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Cablegate: Iran's Efforts in Iraqi Electoral Politics

DE RUEHGB #2992/01 3171246
P 131246Z NOV 09




E.O. 12958: DECL: 11/13/2019


Classified By: Political M/C Gary A. Grappo for reasons 1.4 (b) and (d)

1. (S) SUMMARY: Iran is a dominant player in Iraq's
electoral politics, and is using its close ties to Shia,
Kurdish, and select Sunni figures to shape the political
landscape in favor of a united Shia victory in the January
election. A pro-Iran, Shia-dominated, and preferably
Islamist government, led by a united Shia alliance remains
Iran's top priority. Toward that end, Iran is seeking to
increase pressure on Maliki to join forces with the other
prominent Shia coalition (Iraqi National Alliance) led by the
Sadrists and the Islamic Supreme Council of Iraq (ISCI). END

2. (S) Iran is arguably the most influential regional power
seeking to shape and influence the outcome of Iraq's
election. This message offers an assessment of Iran's
efforts to shape Iraq's electoral politics in anticipation of
the national election in January.

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Iran's Policy Goals and Tools

3. (S) Iran's over-arching political objective for Iraq's
January election is the re-election of a Shia-dominated,
preferably Islamist, coalition led by Tehran's closest
allies, notably ISCI and the Sadrist Trend under the rubric
of the Iraqi National Alliance coalition (INA) (reftel).
Iraq, given its proximity to Iran and its shared Shia
heritage, represents a vital foreign policy priority for the
Iranian government's (IRIG) efforts to project its ideology
and influence in the region. An economically dependent and
politically subservient Iraq would foster greater strategic
depth for Tehran. Iranian president Ahmadinejad has referred
to Iraq in recent press statements as "a Shia base"
confronting the broader menace perpetrated by those opposed
to Iraq's identity and stability (i.e., Sunni states, the

4. (S) Iran's approach to its bilateral relationship with
Iraq ranges from political micro-management to broad
strategic guidance emanating directly from Supreme Leader
Khamenei in Tehran. The IRIG recognizes that influence in
Iraq requires operational (and at times ideological)
flexibility. As a result, it is not uncommon for the IRIG to
finance and support competing Shia, Kurdish, and to some
extent, Sunni entities, with the aim of developing the Iraqi
body politic's dependency on Tehran's largesse. While exact
figures are unknown, Tehran's financial assistance to Iraqi
surrogates is estimated at USD 100-200 million annually,
with USD 70 million going to ISCI/Badr coffers.

5. (S) Since at least 2003, Brigadier General Qasem
Soleimani, the commander of the Islamic Revolutionary Guards
Corps-Qods Force (IRGC-QF), has been the point main directing
the formulation and implementation of the IRIG's Iraq policy,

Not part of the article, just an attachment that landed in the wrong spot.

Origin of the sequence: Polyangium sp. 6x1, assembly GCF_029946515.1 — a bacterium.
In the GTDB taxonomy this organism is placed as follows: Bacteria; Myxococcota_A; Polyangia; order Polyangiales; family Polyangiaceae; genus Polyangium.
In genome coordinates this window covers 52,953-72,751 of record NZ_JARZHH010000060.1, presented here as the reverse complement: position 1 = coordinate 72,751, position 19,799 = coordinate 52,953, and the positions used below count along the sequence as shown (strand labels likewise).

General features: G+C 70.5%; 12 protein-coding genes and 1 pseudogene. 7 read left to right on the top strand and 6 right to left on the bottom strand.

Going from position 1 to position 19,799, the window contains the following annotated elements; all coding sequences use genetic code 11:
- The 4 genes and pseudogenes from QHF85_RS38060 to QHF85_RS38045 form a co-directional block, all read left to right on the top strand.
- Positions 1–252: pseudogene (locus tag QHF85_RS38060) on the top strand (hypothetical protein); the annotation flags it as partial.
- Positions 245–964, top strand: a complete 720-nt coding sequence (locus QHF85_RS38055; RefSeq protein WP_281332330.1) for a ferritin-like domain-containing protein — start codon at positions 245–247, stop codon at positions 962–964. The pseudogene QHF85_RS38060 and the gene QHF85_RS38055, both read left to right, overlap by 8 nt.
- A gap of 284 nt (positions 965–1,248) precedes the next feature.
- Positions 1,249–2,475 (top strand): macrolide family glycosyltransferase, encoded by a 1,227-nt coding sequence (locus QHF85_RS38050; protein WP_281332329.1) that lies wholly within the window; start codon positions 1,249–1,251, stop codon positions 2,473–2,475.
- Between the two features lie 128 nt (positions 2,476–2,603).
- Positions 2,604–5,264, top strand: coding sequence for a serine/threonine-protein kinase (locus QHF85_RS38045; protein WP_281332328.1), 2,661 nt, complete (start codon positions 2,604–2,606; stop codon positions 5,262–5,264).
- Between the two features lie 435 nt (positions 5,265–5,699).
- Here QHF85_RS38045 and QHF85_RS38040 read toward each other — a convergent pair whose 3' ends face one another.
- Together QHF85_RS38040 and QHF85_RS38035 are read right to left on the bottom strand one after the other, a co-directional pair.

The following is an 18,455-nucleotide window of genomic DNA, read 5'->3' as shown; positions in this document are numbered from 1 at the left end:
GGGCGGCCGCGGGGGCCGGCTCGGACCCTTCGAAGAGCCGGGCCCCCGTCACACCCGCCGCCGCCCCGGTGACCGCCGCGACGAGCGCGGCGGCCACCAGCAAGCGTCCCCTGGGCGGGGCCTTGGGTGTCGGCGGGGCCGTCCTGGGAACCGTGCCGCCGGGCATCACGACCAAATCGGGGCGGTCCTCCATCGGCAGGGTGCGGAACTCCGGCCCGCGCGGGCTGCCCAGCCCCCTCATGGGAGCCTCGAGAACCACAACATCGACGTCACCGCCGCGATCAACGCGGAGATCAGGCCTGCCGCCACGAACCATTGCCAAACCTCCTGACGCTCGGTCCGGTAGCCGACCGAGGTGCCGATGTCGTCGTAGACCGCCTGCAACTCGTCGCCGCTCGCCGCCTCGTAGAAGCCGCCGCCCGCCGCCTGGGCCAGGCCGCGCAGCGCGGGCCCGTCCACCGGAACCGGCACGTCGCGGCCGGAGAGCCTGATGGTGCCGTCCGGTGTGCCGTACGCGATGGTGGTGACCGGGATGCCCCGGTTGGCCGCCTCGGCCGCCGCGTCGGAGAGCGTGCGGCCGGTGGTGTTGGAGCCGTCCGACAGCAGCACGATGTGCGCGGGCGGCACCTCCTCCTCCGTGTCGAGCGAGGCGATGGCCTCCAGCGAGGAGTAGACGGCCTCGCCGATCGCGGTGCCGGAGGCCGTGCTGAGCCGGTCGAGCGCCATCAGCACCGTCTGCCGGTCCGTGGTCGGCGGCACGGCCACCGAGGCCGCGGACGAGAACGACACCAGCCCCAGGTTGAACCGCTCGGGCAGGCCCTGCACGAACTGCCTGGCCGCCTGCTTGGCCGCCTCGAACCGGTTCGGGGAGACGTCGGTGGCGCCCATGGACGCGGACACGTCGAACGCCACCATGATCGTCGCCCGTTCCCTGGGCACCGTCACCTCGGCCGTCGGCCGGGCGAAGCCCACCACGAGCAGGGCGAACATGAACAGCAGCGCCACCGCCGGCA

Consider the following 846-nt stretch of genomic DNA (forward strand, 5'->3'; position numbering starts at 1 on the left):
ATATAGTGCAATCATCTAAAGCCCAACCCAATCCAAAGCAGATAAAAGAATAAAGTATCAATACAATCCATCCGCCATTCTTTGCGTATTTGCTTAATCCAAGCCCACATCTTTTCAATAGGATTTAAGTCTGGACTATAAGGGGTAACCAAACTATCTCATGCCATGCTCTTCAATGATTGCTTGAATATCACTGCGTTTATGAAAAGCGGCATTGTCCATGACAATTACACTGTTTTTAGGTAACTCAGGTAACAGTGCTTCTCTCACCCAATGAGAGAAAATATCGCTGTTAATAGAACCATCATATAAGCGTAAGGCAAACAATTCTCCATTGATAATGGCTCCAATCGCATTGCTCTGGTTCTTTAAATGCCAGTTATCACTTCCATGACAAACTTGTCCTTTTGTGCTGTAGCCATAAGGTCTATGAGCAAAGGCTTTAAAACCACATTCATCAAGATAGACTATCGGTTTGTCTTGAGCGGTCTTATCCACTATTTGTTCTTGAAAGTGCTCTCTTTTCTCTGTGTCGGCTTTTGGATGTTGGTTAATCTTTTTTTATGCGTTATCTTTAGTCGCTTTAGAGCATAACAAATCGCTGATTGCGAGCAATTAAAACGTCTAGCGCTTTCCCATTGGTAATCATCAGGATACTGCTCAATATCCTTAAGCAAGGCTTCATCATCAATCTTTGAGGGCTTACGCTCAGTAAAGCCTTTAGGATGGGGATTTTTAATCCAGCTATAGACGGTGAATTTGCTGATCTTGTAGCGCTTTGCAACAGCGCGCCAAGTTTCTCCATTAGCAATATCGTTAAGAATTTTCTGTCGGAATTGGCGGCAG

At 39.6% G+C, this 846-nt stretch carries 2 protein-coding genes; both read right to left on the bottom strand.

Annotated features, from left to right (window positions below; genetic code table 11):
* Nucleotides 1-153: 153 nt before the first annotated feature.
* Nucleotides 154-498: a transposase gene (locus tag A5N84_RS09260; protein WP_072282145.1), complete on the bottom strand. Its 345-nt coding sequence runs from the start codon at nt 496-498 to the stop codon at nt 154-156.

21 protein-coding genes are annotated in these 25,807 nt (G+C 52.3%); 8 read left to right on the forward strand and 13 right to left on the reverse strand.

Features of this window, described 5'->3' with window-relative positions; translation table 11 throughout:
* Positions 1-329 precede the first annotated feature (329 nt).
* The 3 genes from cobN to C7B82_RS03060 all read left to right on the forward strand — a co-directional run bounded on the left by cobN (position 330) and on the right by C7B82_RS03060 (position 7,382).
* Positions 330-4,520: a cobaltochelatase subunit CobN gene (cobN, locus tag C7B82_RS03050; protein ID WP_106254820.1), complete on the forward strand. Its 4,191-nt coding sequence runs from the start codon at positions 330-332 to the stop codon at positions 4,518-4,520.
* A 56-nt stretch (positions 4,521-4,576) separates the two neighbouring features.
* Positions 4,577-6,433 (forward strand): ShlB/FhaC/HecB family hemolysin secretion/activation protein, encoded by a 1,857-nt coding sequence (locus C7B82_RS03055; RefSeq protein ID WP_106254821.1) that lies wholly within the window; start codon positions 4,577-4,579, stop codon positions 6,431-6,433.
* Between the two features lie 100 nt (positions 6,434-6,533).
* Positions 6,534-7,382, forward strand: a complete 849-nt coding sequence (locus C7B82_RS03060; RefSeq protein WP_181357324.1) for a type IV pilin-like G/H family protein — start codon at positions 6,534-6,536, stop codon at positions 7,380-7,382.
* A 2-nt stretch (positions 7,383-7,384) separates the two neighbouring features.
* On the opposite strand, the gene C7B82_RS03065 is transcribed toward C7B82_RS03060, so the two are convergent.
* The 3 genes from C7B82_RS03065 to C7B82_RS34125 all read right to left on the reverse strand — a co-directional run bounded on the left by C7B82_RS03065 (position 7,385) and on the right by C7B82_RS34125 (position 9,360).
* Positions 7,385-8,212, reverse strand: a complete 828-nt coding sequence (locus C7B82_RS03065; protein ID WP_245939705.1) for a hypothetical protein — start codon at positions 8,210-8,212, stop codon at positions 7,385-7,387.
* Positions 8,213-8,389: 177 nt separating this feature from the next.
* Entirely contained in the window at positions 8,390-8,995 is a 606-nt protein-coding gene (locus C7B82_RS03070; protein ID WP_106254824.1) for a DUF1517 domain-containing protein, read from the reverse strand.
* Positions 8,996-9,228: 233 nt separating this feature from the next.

with authority second only to Supreme Leader Khamenei.
Through his IRGC-QF officers and Iraqi proxies in Iraq,
notably Iranian Ambassador and IRGC-QF associate Hassan
Kazemi-Qomi, Soleimani employs the full range of diplomatic,
security, intelligence, and economic tools to influence Iraqi
allies and detractors in order to shape a more pro-Iran
regime in Baghdad and the provinces.

6. (S) Soleimani enjoys long-standing close ties with
several prominent GOI officials, including President
Talabani, Vice-President Adel Abdal-Mahdi (ISCI), Prime
Minister Maliki (Da'wa), former PM Jaafari, and more
recently, Speaker Samarra'i (Septel reports Iranian Speaker
Qrecently, Speaker Samarra'i (Septel reports Iranian Speaker
Larijani's November 4-7 visit to Iraq at Samarra'i's
invitation.). Khamenei, President Ahmadinejad, Speaker
Larijani, and former president Rafsanjani consult regularly
with visiting GOI officials as part of the IRIG's broader
"strategic" council of advisers seeking to influence the GOI.

7. (S) Iran's tools of influence include financial support
to (and pressure on) a cross-spectrum of Iraqi parties and
officials; economic development assistance, notably to
religious organizations; lethal aid to select militant Shia
proxies; and sanctuary to Iraqi figures fearful of USG
targeting or those seeking to revitalize their
political/religious credentials, most notably Moqtada
al-Sadr. This leverage also extends, to a lesser extent, to
select Sunni actors, including such public figures as Iraqi
Speaker Samarra'i, whose September visit to Tehran included

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meetings with several senior IRIG officials.

Pre-Election Jockeying

8. (S) Predictably, Iran is actively lobbying and recruiting
Iraqis of various political stripes and affiliations,
including Sunnis, in the run-up to the election to ensure a
united Shia-led coalition government. Given the likelihood
of a Shia-led victory in the election, Iran appears more
concerned about the strength of a united Shia bloc in the
post-election phase of government formation. For Iran, a
"rebellious" Maliki pursuing a more nationalist vs. sectarian
agenda risks splitting the Shia vote, which in turn weakens
the Shia political bloc's negotiating strength during the
government formation period post-election. Iran's greatest
fear for the upcoming election is a fractured Shia coalition
that is unable to coalesce and thereby dominate the next
government. Iran's worst-case election scenario
(increasingly unrealistic) is a coup d'etat of former regime
elements hostile to Tehran.

9. (S) A weak Shia coalition before or after the election
would further undermine the INA and their pro-Iranian
entities, notably ISCI and the Sadrist Trend. The Kurds,
historically closer to ISCI, remain the important swing vote
and are unlikely to reveal their true coalition intentions